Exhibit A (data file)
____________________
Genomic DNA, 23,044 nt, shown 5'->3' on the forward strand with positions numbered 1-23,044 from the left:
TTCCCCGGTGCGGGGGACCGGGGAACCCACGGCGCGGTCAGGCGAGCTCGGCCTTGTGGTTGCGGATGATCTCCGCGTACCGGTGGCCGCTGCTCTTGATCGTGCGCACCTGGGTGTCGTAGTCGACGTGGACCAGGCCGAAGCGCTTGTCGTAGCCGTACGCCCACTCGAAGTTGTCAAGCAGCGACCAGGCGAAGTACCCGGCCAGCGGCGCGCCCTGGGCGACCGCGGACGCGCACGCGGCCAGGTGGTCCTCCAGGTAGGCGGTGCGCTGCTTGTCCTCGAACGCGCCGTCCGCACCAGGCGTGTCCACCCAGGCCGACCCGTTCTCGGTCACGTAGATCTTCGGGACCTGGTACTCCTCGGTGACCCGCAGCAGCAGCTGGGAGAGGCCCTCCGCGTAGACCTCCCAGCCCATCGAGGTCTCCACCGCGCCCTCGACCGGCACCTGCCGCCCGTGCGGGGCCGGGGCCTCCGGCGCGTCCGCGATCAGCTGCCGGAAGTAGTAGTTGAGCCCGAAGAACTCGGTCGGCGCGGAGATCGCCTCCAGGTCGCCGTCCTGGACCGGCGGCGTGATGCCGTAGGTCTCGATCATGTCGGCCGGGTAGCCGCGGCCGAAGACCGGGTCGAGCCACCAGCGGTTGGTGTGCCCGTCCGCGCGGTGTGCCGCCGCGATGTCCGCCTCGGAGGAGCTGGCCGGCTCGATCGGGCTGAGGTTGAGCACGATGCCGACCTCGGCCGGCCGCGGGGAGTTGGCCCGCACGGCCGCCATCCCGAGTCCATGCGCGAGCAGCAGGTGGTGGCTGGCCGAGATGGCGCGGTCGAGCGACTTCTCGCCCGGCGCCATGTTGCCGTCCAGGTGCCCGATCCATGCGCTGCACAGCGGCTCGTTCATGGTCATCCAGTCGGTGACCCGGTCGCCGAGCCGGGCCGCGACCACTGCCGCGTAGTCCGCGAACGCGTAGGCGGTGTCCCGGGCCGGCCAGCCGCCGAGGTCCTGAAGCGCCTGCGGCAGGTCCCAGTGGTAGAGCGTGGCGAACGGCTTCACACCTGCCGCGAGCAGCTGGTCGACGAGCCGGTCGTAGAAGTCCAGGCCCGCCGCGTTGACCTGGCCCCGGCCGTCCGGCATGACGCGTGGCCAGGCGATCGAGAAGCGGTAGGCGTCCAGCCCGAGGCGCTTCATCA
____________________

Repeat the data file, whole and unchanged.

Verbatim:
Genomic DNA, 23,044 nt, shown 5'->3' on the forward strand with positions numbered 1-23,044 from the left:
TTCCCCGGTGCGGGGGACCGGGGAACCCACGGCGCGGTCAGGCGAGCTCGGCCTTGTGGTTGCGGATGATCTCCGCGTACCGGTGGCCGCTGCTCTTGATCGTGCGCACCTGGGTGTCGTAGTCGACGTGGACCAGGCCGAAGCGCTTGTCGTAGCCGTACGCCCACTCGAAGTTGTCAAGCAGCGACCAGGCGAAGTACCCGGCCAGCGGCGCGCCCTGGGCGACCGCGGACGCGCACGCGGCCAGGTGGTCCTCCAGGTAGGCGGTGCGCTGCTTGTCCTCGAACGCGCCGTCCGCACCAGGCGTGTCCACCCAGGCCGACCCGTTCTCGGTCACGTAGATCTTCGGGACCTGGTACTCCTCGGTGACCCGCAGCAGCAGCTGGGAGAGGCCCTCCGCGTAGACCTCCCAGCCCATCGAGGTCTCCACCGCGCCCTCGACCGGCACCTGCCGCCCGTGCGGGGCCGGGGCCTCCGGCGCGTCCGCGATCAGCTGCCGGAAGTAGTAGTTGAGCCCGAAGAACTCGGTCGGCGCGGAGATCGCCTCCAGGTCGCCGTCCTGGACCGGCGGCGTGATGCCGTAGGTCTCGATCATGTCGGCCGGGTAGCCGCGGCCGAAGACCGGGTCGAGCCACCAGCGGTTGGTGTGCCCGTCCGCGCGGTGTGCCGCCGCGATGTCCGCCTCGGAGGAGCTGGCCGGCTCGATCGGGCTGAGGTTGAGCACGATGCCGACCTCGGCCGGCCGCGGGGAGTTGGCCCGCACGGCCGCCATCCCGAGTCCATGCGCGAGCAGCAGGTGGTGGCTGGCCGAGATGGCGCGGTCGAGCGACTTCTCGCCCGGCGCCATGTTGCCGTCCAGGTGCCCGATCCATGCGCTGCACAGCGGCTCGTTCATGGTCATCCAGTCGGTGACCCGGTCGCCGAGCCGGGCCGCGACCACTGCCGCGTAGTCCGCGAACGCGTAGGCGGTGTCCCGGGCCGGCCAGCCGCCGAGGTCCTGAAGCGCCTGCGGCAGGTCCCAGTGGTAGAGCGTGGCGAACGGCTTCACACCTGCCGCGAGCAGCTGGTCGACGAGCCGGTCGTAGAAGTCCAGGCCCGCCGCGTTGACCTGGCCCCGGCCGTCCGGCATGACGCGTGGCCAGGCGATCGAGAAGCGGTAGGCGTCCAGCCCGAGGCGCTTCATCA